# Why the maximum array size of ArrayList is Integer.MAX_VALUE - 8?

I am studying Java 8 documentation for `ArrayList`. I got that maximum array size is defined as `Integer.MAX_VALUE - 8` means 2^31 – 8 = 2 147 483 639. Then I have focused on why 8 is subtracted or `why not less than 8` or `more than 8` is subtracted?

``````/**
* The maximum size of array to allocate.
* Some VMs reserve some header words in an array.
* Attempts to allocate larger arrays may result in
* OutOfMemoryError: Requested array size exceeds VM limit
*/
private static final int MAX_ARRAY_SIZE = Integer.MAX_VALUE - 8;
``````

I got some related answers but not fulfilling my thrust.

Some people given some logic that as per documentation `"Some VMs reserve some header words in an array"`. So for header words, 8 is subtracted. But on that case, if header words need more than 8, then what will be the answer?

• If more than 8 header words are needed, then it'd crash when it got that big. So 8 is the ArrayList author's estimate of the maximum number of extra header words that'd be needed. Mar 2, 2016 at 19:25
• On an unrelated note: if you're allocating an array with 2 billions elements, there is probably something wrong somewhere. Mar 2, 2016 at 19:31
• @LouisWasserman - in VM 8 bytes is more high? If possible, please let me know. Mar 2, 2016 at 19:31
• @SkyWalker, that sentence makes no sense. Also, it's 8 bytes, not 8 bits, which is lots of room for headers. Mar 2, 2016 at 19:32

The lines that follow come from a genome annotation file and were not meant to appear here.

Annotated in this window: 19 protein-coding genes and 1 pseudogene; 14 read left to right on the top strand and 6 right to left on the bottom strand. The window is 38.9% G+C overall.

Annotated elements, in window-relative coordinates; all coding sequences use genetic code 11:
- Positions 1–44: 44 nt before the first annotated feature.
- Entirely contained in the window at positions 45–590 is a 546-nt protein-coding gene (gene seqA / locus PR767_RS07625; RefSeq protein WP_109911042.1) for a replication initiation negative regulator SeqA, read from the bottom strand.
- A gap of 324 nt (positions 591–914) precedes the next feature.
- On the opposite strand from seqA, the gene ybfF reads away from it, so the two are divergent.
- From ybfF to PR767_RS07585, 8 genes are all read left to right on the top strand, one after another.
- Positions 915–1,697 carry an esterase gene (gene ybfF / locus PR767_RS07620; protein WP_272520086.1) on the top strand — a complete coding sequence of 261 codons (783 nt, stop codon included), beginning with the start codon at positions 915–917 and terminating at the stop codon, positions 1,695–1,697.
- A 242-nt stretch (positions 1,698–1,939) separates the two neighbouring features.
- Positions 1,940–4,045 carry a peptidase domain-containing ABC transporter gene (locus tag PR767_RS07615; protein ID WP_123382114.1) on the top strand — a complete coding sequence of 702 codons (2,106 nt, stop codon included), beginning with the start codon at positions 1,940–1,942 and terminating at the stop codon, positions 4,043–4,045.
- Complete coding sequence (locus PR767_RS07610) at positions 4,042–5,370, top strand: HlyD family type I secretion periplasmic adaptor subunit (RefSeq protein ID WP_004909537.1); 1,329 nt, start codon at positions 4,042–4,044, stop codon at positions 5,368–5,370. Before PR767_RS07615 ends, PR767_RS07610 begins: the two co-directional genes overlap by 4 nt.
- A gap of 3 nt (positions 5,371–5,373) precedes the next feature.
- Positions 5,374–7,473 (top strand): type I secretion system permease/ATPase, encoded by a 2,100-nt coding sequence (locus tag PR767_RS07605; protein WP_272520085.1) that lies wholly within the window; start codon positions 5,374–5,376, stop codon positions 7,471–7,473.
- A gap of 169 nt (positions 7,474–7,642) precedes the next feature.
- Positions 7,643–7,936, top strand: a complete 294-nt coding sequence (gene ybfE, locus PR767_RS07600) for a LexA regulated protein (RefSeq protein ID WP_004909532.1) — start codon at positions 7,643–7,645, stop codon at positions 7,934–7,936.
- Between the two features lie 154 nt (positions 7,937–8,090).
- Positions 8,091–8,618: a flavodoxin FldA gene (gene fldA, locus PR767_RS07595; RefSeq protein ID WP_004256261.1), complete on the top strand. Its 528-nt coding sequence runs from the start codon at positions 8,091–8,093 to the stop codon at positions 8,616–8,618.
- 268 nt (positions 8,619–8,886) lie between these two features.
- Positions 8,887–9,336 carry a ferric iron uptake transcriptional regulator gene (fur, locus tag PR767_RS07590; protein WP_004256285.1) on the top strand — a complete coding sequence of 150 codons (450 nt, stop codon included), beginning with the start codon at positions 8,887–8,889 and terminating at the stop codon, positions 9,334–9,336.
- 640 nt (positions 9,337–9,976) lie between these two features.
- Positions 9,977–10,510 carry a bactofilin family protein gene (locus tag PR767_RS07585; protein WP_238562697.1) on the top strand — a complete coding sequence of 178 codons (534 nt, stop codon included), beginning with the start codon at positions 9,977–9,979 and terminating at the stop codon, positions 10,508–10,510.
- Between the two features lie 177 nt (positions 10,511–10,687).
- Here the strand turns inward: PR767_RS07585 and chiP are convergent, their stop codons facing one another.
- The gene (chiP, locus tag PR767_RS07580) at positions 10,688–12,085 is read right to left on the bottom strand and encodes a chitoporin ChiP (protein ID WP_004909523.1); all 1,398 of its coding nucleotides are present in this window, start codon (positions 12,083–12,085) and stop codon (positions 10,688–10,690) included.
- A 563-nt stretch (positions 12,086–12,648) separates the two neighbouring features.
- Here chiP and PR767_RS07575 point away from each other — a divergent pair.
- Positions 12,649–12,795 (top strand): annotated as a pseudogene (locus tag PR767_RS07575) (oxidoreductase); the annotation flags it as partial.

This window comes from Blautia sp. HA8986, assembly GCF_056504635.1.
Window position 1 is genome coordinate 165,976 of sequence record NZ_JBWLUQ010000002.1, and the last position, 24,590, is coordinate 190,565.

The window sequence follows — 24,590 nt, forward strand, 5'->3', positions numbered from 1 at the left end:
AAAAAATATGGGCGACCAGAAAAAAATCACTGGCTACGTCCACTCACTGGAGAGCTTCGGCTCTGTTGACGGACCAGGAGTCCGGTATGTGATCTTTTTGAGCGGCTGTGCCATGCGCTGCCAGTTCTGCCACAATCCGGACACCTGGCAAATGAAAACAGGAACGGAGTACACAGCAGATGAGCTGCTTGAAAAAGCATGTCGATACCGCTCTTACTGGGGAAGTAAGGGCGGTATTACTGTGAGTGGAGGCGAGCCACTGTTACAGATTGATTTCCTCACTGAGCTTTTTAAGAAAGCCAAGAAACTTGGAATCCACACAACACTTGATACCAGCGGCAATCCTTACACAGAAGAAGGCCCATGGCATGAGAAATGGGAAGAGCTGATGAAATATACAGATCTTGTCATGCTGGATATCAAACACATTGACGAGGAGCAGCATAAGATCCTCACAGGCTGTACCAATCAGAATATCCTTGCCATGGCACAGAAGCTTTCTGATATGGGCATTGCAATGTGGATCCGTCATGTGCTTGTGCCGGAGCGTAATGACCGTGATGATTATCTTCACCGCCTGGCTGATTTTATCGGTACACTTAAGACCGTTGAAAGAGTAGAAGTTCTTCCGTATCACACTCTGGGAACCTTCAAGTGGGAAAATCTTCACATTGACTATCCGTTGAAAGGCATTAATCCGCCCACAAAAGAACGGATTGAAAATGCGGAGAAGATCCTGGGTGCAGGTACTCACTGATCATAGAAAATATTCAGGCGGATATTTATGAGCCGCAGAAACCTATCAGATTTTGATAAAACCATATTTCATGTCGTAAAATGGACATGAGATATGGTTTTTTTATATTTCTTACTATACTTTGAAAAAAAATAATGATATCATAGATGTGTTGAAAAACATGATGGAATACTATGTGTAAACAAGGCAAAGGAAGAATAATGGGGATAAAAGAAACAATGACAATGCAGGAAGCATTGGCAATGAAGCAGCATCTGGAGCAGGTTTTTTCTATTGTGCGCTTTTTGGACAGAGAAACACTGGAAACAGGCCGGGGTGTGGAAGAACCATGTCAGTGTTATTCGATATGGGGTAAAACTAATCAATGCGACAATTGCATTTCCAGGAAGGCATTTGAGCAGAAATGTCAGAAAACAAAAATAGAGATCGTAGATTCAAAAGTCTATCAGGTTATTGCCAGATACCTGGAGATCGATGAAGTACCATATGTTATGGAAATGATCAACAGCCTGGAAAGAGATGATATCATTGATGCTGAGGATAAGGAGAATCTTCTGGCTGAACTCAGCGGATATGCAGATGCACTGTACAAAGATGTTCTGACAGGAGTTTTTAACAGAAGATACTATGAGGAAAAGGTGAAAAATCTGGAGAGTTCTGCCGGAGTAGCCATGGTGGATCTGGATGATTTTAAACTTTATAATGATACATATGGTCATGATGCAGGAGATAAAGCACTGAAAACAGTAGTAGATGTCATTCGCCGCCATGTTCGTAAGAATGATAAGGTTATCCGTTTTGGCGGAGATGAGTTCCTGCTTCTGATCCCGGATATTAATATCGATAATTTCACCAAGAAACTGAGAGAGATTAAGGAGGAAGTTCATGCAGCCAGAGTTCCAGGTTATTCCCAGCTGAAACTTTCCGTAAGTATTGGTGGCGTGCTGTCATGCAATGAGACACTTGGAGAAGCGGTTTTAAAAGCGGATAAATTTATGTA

• @LouisWasserman I got that. So it will not exceed 8 bytes for header of VM Mar 2, 2016 at 19:38

I think this applies to ArrayList as it is the Resizable array implemenation.

Anatomy of a Java array object

The shape and structure of an array object, such as an array of int values, is similar to that of a standard Java object. The primary difference is that the array object has an additional piece of metadata that denotes the array's size. An array object's metadata, then, consists of: Class : A pointer to the class information, which describes the object type. In the case of an array of int fields, this is a pointer to the int[] class.

Flags : A collection of flags that describe the state of the object, including the hash code for the object if it has one, and the shape of the object (that is, whether or not the object is an array).

Lock : The synchronization information for the object — that is, whether the object is currently synchronized.

Size : The size of the array.

max size

``````2^31 = 2,147,483,648
``````

as the Array it self needs `8 bytes` to stores the size `2,147,483,648`

so

``````2^31 -8 (for storing size ),
``````

so maximum array size is defined as Integer.MAX_VALUE - 8

• for 32bit and 64 bit java process, does array needs 8 bytes on both case ? Mar 2, 2016 at 19:59
• Since object sizes are rounded up to a multiple of 8 bytes, yes. Feb 28, 2017 at 22:50
• Shouldn't it be `Integer.MAX_VALUE - 7` since `Integer.MAX_VALUE == 2^31 - 1`? Oct 4, 2020 at 8:52

The size of object header can not exceed 8 byte.

For HotSpot:

The object header consists of `a mark word` and `a klass pointer`.

The mark word has word size (4 byte on 32 bit architectures, 8 byte on 64 bit architectures) and

the klass pointer has word size on `32 bit` architectures. On `64 bit` architectures the klass pointer either has word size, but can also have `4 byte` if the heap addresses can be encoded in these `4 bytes`.

This optimization is called "compressed oops" and you can also control it with the option UseCompressedOops.

What is in java object header

The value is a worst-case scenario. Note the comment:

Attempts to allocate larger arrays may result in OutOfMemoryError

It doesn't say will, just may. If you stay below this value, you should have no issue (as long as memory is available, of course).